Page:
Easter brought Cadbury Caramel Bunnies bars and the stylish Koko by Cadbury chocolate eggs. Judges were impressed with how the company reduced the packaging on its larger eggs by 35% and removed plastic as part of its Purple Goes Green sustainabilty programme.
The panel also rated Cadbury's new products for this summer, which include Wispa Duo and Crunchie Rocks sharing bags.
Kerry takes Gold following chilled ready meal success
Kerry has breathed fresh life into own-label food in the past year, helping to reinvigorate the ethnic ready meal market.
Among the innovations the Irish food giant has unleashed on the chilled aisles of late is Tesco's range of Chinese food, endorsed by celebrity chef Ken Hom.
Kerry says the range has helped to renew interest in the faltering take-home Chinese food market by associating the offerings with authentic restaurant-quality food.
As if that were not enough to put Kerry in line for a Gold, last June it launched its City Kitchen range in 17 London Tesco Express stores. This tertiary brand aimed at on-the-go professionals has challenged the perception of ready meals being intrinsically unhealthy and has since been rolled out further across the Tesco estate.
Own-Label Range of the Year
Essential range broadens the appeal of Waitrose
Now here's essential viewing for retail industry watchers. Since its launch in March 2009 under the strapline "The quality you'd expect from Waitrose, at prices you wouldn't", the Essential Waitrose range has become a £500m label and broadened the appeal of the once resolutely upmarket retailer.
Essential has helped Waitrose emerge from the recession as the country's strongest multiple, in terms of like-for-like sales growth, with the retailer reporting a 3.6% hike [52w/e 30 January 2010].
The supermarket says the impact on consumer perception of the Waitrose brand is as significant as the sales driven by the range. Research commissioned by Waitrose has shown 69% of shoppers feel "a little or much better about Waitrose" since the launch.
Sustained growth steers Booker to Golds success
Wholesale behemoth Booker now boasts a turnover of £3.4bn and a client list of 72,000 independent retailers. But it wasn't its size that caught the panel's eye this year, though it was its tight financial control and widening product range.
In the 12 months to 26 March it went from being £24.9m in the red to having £7m in the bank a turnaround all the more impressive when you consider that four years ago, when CEO Charles Wilson took over Booker's helm, net debt stood at £361m. Pre-tax profits, meanwhile, have increased 21% to £57.2m on sales up 6.5%.
Booker's Euro Shopper range of discount goods, launched in July 2007, is generating annual sales of more than £60m, offering a minimum retailer margin of 30%. Last year Booker launched its Retail Best Sellers, a line-up of more than 500 products that represents 7% of the wholesaler's range but 51% of its sales to c-stores.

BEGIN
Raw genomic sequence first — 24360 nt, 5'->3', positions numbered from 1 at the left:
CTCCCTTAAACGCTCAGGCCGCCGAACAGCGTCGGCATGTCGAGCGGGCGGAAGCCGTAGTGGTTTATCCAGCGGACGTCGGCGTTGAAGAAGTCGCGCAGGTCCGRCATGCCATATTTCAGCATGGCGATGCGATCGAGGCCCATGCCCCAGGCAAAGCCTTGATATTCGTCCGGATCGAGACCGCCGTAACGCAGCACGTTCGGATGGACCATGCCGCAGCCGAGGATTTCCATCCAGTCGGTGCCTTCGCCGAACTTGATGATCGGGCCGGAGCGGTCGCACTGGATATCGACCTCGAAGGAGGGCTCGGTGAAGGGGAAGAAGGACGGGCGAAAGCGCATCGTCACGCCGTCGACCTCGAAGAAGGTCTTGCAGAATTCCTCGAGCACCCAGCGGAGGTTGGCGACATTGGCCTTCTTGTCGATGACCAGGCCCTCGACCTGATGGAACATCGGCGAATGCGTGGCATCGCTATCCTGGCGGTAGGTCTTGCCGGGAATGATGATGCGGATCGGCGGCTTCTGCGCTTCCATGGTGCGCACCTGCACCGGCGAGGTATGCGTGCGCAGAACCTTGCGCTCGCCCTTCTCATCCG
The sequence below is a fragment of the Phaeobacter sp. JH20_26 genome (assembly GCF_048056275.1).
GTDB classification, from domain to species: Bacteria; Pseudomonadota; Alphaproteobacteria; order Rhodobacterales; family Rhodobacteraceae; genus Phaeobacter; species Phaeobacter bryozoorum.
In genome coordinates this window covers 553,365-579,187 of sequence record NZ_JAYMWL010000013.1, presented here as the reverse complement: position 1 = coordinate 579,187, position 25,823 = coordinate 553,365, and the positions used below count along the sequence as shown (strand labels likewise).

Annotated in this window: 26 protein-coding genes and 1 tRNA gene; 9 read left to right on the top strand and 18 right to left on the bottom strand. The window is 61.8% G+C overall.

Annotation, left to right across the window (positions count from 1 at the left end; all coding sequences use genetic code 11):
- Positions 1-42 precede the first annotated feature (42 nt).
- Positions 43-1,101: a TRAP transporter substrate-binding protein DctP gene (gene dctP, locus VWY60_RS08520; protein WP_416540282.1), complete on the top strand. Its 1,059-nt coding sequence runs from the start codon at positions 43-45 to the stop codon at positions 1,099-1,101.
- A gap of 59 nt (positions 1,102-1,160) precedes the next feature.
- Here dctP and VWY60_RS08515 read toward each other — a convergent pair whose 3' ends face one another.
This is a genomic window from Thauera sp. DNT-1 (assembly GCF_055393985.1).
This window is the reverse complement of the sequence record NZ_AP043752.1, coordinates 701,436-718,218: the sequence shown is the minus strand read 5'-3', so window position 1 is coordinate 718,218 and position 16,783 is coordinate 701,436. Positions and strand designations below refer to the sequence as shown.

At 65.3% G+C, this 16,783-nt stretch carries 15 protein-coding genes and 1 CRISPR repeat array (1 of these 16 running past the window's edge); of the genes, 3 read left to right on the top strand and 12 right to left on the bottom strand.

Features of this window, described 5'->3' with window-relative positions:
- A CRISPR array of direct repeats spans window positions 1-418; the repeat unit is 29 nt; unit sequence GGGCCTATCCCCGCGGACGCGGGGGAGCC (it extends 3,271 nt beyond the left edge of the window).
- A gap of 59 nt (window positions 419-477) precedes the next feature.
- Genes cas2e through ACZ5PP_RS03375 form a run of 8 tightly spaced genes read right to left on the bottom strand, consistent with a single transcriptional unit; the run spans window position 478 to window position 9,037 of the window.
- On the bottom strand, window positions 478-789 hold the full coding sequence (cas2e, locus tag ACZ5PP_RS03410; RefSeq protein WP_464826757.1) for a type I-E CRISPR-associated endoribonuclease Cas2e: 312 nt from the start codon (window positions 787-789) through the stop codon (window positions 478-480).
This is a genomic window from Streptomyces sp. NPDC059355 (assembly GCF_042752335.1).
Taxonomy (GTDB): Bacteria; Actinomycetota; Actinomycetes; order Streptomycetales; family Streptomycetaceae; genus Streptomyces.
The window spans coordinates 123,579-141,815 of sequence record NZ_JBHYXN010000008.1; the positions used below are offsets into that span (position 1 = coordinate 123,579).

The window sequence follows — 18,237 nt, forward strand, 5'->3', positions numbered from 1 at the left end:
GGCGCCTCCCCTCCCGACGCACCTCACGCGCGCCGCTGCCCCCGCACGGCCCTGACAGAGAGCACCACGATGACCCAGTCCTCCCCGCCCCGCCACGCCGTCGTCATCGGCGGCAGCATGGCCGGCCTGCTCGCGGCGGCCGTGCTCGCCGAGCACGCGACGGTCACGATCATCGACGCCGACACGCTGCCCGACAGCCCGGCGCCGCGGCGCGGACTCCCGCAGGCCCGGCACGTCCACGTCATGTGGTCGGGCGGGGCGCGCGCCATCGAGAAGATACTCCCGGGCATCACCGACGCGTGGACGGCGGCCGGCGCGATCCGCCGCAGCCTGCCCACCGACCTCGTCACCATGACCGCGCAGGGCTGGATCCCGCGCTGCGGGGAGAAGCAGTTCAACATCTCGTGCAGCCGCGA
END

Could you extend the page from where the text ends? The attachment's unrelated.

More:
In January Booker lowered wholesale prices of Kingsmill Everyday Bread to 65p a loaf and all milk variants to 85p for two litres. This 22% price cut on both products will remain until the end of September.
Booker has also led the way online, with average weekly internet sales up to £7.5m, from £6m last year.
And the company is eyeing overseas markets. With its first depot in India now up and running, Booker has big plans for the sub-continent and is hoping to open 18 more in the next three years.
Bread Factory mixes scale with the personal touch
Wholesale artisan baker The Bread Factory has seen its fortunes rise recently thanks in no small part to Gail's, its chain of retail outlets.
The first Gail's bakery opened on Hampstead High Street in 2005 and the chain has since been in steady growth across the capital, with a sixth outlet opening in Chiswick last month.
The baker says it is benefiting from its growing buying power without compromising the craft of breadmaking.
Staff bake fresh batches twice daily and strive to develop fresh product ranges tailored to the needs of individual customers.
The company developed several new products in 2009, including Norwegian-style and mixed olive breads, an energy-boosting seeded cracker and a sour cherry loaf.
Ramsden International breaks into new markets
Ramsden International's response to the downturn has been to break into new markets and cement its existing business.
And the strategy has paid off its customer retention rate is 88% and turnover rose 35% in the year to 31 January, to £37.4m.
The exporter, formerly known as Nisa International, has certainly notched up the miles entering new markets such as Indonesia, Armenia and Bolivia. Sales in the Middle East have climbed 120% to £4.1m and even in the mature French market it has turned in a 33% hike in business to just over £2m.
While rivals battened down the hatches during the recession, Ramsden opened a new reprocessing facility last March to increase efficiency and improve product quality.
Sterling efforts win Ross the top store boss award
The man at the helm of Sainsbury's Stirling branch took the title of Store Manager of the Year after one of the Golds' fiercest contests.
Simon Ross triumphed after a gruelling interview process in which he showed how attention to availability, staff training, engagement with the local community and an entrepreneurial spirit could overcome competition from nearby supermarkets more suited to the area.